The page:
6 out of 7 people found this review helpful.

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  • Anonymous

    Posted February 27, 2012

    Great Book

    I loved this book, it was one of those books you just don't want to end. It takes you away to another place and time. Excellent book...

    5 out of 7 people found this review helpful.

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  • Posted August 21, 2012

    A beautiful story was told from beginning to end, now one of my

    A beautiful story was told from beginning to end, now one of my favorite books!

    3 out of 4 people found this review helpful.

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  • Posted February 13, 2012

    Highly recommend

    Wonderful book. I had just finished reading "Beasts in the Garden" and this was a good follow-up book.

    2 out of 3 people found this review helpful.

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  • Anonymous

    Posted August 9, 2012

    What a great read!!

    I couldn't put this book down. Except when I was nearing the last chapters I would stop reading for a few minutes (I didn't want the story to end) but I needed to know what was to happen so I began reading again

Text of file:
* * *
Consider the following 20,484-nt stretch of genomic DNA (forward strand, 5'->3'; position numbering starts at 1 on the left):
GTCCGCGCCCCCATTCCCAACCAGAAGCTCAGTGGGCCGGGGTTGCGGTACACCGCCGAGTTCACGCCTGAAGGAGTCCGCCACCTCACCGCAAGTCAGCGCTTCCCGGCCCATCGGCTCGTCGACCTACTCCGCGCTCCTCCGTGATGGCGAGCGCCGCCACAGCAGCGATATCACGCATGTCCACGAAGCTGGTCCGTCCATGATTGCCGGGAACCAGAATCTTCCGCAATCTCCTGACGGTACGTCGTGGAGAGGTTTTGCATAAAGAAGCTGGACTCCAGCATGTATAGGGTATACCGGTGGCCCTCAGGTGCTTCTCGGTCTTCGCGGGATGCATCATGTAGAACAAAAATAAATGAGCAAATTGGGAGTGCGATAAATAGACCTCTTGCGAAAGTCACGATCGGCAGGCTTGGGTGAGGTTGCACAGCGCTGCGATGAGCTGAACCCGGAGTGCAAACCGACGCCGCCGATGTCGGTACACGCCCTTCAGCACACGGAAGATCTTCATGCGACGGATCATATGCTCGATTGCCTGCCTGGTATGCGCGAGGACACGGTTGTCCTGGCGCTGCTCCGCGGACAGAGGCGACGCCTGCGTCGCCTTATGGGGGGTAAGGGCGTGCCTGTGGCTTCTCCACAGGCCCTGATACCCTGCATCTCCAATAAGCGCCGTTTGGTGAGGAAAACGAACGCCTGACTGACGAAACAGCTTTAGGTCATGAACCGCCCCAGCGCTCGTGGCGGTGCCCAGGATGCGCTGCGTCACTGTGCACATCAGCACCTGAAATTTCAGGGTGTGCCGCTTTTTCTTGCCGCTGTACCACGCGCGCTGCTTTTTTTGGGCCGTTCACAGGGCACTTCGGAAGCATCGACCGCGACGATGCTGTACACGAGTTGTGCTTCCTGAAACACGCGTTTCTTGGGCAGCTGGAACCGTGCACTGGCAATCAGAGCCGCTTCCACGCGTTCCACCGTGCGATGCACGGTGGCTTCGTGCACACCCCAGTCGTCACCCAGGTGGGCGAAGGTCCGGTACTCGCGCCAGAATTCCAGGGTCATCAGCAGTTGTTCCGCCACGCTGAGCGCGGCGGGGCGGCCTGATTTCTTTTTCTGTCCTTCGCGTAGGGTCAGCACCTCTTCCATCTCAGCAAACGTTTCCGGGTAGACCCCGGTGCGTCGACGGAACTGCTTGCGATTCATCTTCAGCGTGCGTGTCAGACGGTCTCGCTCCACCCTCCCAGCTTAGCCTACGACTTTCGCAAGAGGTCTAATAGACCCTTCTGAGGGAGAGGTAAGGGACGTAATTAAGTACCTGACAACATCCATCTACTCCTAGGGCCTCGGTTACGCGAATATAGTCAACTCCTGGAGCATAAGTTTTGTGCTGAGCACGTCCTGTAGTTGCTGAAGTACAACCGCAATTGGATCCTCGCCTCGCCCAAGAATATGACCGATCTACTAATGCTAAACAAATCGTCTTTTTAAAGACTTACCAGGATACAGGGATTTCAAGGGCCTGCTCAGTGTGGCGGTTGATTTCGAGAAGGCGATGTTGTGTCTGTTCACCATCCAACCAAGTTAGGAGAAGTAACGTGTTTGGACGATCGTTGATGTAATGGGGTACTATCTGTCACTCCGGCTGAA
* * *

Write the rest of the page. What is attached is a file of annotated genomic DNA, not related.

to the end

    1 out of 1 people found this review helpful.

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  • Posted April 27, 2012

    Written with the feel of the Victorian novel, this book is much

    Written with the feel of the Victorian novel, this book is much more. The tone is sometimes light, sometimes romantic and sometimes tragic, but it is never overbearing. This book is about the memories of a house and the lives of the people who dwelled within it, during a time of terrible turmoil. All of them are well defined and interesting characters who come to life on the page.

    It begins in Austria, during the early years of Hitler’s onslaught. The dangers facing the Jews are just beginning. Their plight and possible escape routes are explored and painted realistically so that the menacing situation is truly experienced. The Jewish question is dealt with as a theme, and it, along with the coming war, moves the story along.